Sunday, August 12, 2007

Meet the Bertone

It's often been said of late that we're living in strange days. And one of the things to easily fall under that umbrella is the phenomenon of the Secretary of State acting as the de facto papal spokesman.... say nothing of the reality that the career non-diplomat currently running Vatican diplomacy has maintained his candid ways.

Thanks to a steady stream of interventions in the press almost from his first days as B16's "Vice-Pope," Cardinal Tarcisio Bertone (shown above at an Italian presser last year) has exercised freely his Boss' confidence to speak -- even leaking headline-making announcements -- on topics ranging from the 1962 Mass to the role of Catholic politicians and, confirming a prediction made on these pages from the first days of the current pontificate, plans for a coming infusion of women into senior posts of the Roman Curia.

While last week's Knights of Columbus convention in Nashville provided the stage for the SegStat's first solo foreign trip in the Holy See's #2 job, the change of scenery -- and need for translation -- didn't make him any less comfortable with the gaggle.

You've read the speech -- and now, the transcript of Wednesday's press conference has also been posted....

Snips (questions in bold):
Regarding conversations with Secretary of State Condoleeza Rice and a possible visit of Pope Benedict to the United States.

The telephone conversation should really remain private – notwithstanding the fact that some of those conversations may be able to be tapped. The conversations dealt primarily with the state of Christians in the Middle East. I recognize the untiring efforts of the American Secretary of State in her work. I told her that her travels by plane, in her efforts for peace, are accompanied by the angels. If they weren’t accompanied by the angels, then she would never be able to knit back together all of these relationships that have been so fragile and difficult....

As a Salesian priest [you have a] strong connection to young people; what is your message to the Knights of Columbus and other young people as they try to bring more young people into the fold?

It appears that many of the great organizations like yours, or Catholic Action in Europe, are suffering from the lack of young people. We have to think about for example of Pope John Paul II and how many people responded to his invitations to come together, for example, to the World Youth Days.

I look over the panorama of World Youth Days and I consider how so many thousands of young people came together and rediscovered their faith through the Papal invitation to World Youth Day.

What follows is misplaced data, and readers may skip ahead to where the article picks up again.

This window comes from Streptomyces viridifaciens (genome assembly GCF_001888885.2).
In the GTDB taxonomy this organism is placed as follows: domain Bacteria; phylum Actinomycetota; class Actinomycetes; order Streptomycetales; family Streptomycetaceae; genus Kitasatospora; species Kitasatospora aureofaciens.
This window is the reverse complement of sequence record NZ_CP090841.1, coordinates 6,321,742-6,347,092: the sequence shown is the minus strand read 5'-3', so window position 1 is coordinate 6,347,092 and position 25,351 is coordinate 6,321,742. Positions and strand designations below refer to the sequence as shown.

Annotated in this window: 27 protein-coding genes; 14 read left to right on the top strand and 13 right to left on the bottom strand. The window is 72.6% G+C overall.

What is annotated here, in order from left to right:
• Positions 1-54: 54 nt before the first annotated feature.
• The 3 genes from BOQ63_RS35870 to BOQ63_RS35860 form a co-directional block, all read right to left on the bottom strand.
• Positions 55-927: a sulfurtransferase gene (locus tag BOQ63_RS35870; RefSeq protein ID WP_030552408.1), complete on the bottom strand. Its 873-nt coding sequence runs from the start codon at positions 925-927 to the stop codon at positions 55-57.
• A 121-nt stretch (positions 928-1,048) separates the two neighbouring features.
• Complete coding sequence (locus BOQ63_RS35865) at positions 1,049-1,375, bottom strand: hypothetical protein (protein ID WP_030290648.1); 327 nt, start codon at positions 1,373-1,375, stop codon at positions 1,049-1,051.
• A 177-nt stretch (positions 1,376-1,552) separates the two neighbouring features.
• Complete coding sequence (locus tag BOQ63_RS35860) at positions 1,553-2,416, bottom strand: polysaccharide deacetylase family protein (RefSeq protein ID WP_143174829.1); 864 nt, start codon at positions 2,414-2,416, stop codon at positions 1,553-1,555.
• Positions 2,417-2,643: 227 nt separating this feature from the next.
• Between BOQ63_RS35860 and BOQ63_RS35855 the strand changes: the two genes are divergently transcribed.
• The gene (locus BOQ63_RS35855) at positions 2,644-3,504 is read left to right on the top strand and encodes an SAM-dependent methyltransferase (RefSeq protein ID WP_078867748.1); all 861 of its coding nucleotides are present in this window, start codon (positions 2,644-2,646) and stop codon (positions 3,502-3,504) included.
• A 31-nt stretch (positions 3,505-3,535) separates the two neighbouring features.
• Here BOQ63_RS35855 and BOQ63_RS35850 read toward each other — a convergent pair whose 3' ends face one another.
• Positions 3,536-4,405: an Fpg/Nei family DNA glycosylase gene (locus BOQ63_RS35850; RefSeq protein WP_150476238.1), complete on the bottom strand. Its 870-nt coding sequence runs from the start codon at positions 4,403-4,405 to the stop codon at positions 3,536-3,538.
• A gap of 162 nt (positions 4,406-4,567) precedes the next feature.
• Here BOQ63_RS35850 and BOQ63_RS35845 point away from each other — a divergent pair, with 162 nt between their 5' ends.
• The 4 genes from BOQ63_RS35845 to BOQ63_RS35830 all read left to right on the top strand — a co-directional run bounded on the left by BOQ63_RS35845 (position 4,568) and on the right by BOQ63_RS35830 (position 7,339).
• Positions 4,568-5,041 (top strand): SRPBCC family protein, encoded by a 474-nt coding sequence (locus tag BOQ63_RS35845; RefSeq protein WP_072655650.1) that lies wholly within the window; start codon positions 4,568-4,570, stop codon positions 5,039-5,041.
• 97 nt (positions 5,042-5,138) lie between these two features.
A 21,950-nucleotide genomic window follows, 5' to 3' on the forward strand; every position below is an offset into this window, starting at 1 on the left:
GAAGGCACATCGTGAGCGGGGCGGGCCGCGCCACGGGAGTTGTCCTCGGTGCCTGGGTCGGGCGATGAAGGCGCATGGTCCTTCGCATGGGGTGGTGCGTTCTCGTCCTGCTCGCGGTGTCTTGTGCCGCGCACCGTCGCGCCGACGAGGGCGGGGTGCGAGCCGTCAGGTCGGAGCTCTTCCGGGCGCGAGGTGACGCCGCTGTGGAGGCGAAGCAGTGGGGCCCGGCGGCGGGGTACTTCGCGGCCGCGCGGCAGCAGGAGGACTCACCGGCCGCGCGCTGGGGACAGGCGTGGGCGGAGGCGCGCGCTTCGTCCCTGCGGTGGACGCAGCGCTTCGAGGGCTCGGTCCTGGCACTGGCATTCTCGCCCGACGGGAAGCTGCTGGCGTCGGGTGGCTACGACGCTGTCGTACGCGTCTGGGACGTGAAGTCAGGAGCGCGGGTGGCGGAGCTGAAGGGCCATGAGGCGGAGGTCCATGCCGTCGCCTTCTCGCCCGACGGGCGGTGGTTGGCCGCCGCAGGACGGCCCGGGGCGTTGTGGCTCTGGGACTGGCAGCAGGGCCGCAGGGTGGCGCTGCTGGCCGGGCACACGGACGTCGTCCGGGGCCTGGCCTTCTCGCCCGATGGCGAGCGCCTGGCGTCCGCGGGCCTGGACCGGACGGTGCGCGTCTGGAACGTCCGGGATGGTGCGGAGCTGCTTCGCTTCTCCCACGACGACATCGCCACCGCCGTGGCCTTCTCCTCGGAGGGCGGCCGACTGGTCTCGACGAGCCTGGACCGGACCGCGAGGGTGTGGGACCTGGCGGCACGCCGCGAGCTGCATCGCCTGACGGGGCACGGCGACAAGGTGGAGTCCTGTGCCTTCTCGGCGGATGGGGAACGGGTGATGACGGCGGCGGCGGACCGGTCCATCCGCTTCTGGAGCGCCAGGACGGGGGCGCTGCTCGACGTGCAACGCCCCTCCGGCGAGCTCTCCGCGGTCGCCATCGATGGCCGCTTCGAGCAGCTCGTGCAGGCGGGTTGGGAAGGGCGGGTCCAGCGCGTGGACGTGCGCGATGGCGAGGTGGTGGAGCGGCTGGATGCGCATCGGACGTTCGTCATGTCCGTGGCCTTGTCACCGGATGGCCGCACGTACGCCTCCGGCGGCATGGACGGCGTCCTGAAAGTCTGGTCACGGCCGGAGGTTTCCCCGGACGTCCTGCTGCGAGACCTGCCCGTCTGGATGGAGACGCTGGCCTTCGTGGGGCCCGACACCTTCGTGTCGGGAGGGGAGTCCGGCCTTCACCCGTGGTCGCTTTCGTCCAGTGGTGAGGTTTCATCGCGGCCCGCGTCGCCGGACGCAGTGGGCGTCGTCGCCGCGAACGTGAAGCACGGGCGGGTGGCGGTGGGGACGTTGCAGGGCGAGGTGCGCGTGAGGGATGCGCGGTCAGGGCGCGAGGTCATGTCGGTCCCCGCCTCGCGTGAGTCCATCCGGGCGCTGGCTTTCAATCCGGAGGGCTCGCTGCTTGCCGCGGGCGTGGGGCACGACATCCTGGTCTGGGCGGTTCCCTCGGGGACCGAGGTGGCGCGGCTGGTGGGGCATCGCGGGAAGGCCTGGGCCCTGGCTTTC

We have to take the approach of St John Bosco. His approach was to reach out to young people and to have great faith in them, a great confidence in them. Pope John Paul II believed in young people.

I have seen among the Knights a very good representation of young people; however, the average age is a little bit high.

What do you think is the average age of the [Nashville] Dominican Sisters I just visited? The average is 33 years old. Write that down! There are many girls with university degrees that are being attracted to this way of life....

In 2004 there was a great debate in the United States about those politicians who support abortion and whether they should be denied communion. In the 2008 election we may also see Catholics running for office including those who support abortion is this a debate beyond the United States and is this something where the Vatican may wish to issue guidelines to guide the bishops?

I don’t think it is necessary to repeat new norms because the norms are well explained in the doctrine of the Church, and those norms which deal with the proper stance and stance of people who want to receive Communion.

I’d like to underline one particular thing, especially here in the United States where the freedom of conscience is a major issue. On the basis of the Catholic identity, the man who is in public office or the man who is a politican, I can’t understand how a party whether it be an American party or an Italian party, how a particular political party can impose an ethical choice on the member of that particular political party.

I am speaking here about the question of abortion, about homosexual marriage, about embryonic research, all the points that were dealt with so eloquently by the Supreme Knight Anderson yesterday.

It’s exactly based on the question of this freedom of conscience that a party cannot impose a particular choice on an individual. I find this a great contradiction here in the United States but also in other places as well that these ideas can be imposed by a particular party.